Amnesty’s report points out that any company who uses this power to deny freedom of movement, for whatever reason, is denying a worker their human rights, even if it accords with local laws.

Qatar’s Supreme Committee for Delivery & Legacy, charged with the delivery of the World Cup, launched its Workers Welfare Standard to, essentially, protect workers from the inadequacy of the country’s own laws, but the same failures of enforcement are making the initiative ineffective as anything more than a PR exercise. For example, as the report says, “all of the accommodation of workers who had worked on the Khalifa Stadium … that was inspected by Amnesty International in 2015 was in clear breach of the Workers’ Welfare Standards.”  Despite this the Supreme Committee admits that “no World Cup contractor has been penalised for breaching the Welfare Standards.”

Failures by both the government of Qatar and the Supreme Committee to police their own standards and laws are compounded by the continuing restrictions on non-Qatari workers forming and joining trade unions. Qatar is essentially wedded to a top-down inspection system, excluding the voice of workers on the ground, while refusing to resource it with enough money, staff or political will to succeed.

Of course, many of the problems faced by these workers are illegal in Qatar, but the authorities remain “apathetic” in the face of the problem. Qatar repeatedly promises new laws to fix problems highlighted by its critics, but still hasn’t even managed to stop employers confiscating workers’ passports, something that has been illegal for years. In terms of kafala, the law needs to be completely abolished, not amended, so that employers have no power over their workers’ movements. Qatar has refused to consider this.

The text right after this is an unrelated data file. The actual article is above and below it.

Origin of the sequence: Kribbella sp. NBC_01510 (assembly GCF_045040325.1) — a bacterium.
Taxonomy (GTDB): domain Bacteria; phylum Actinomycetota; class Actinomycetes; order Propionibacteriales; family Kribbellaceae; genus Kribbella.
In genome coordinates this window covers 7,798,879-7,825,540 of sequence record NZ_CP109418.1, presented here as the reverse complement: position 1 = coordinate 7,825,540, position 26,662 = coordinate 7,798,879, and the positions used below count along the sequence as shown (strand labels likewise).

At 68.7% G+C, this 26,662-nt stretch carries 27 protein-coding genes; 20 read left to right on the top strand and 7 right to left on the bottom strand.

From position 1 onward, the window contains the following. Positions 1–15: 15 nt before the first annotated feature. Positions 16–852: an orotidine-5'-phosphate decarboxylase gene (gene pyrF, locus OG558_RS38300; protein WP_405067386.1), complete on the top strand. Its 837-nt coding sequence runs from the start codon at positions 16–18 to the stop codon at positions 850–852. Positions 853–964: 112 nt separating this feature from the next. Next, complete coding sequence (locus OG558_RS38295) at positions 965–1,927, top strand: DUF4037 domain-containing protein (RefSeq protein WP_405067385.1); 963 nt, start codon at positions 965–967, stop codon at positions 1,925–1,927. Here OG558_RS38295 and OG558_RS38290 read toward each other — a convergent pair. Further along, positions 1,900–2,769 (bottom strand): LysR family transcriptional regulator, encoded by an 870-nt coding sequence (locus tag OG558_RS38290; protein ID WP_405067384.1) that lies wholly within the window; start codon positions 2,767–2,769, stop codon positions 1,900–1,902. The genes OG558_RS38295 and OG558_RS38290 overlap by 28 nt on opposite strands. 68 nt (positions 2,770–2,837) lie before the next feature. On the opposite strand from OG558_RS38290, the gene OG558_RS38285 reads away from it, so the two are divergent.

These proposed new laws have been Qatar’s key defence as it faces off against the International Labour Organisation (ILO), which visited the country earlier this year and also found workers stranded in the country, sometimes unpaid for months, as well as more evidence of passport confiscation and terrible living conditions. The ILO has given Qatar 12 months to meet demands for meaningful reform and proper enforcement. The ILO, a UN agency made up of governments, employers and worker representatives, sets international labour standards to which Qatar – as an ILO member – should conform, but of which the retention of kafala in particular puts it in breach.

“Workers covered by the Welfare Charter can exchange a friendly wave with those who are not”

Even if the Welfare Standards were to be better enforced, one of the other key findings of the report is the fine line between what counts as an official World Cup project (covered by the Standards) and what does not. One of Amnesty’s two groups of workers were preparing not the Khalifa Stadium, but the landscaped area right outside it, ludicrously denied official status. Qatar has been arguing about what constitutes World Cup construction with a pedant’s zeal for months, but it seems even the grounds surrounding an official venue are just too far away from the action for them, meaning that workers covered by the Welfare Charter can exchange a friendly wave with those who are not as they all prepare the country to host the competition. It also means that Qatar’s strident claims that no one has been killed on an official project needs to be taken with a pinch of salt.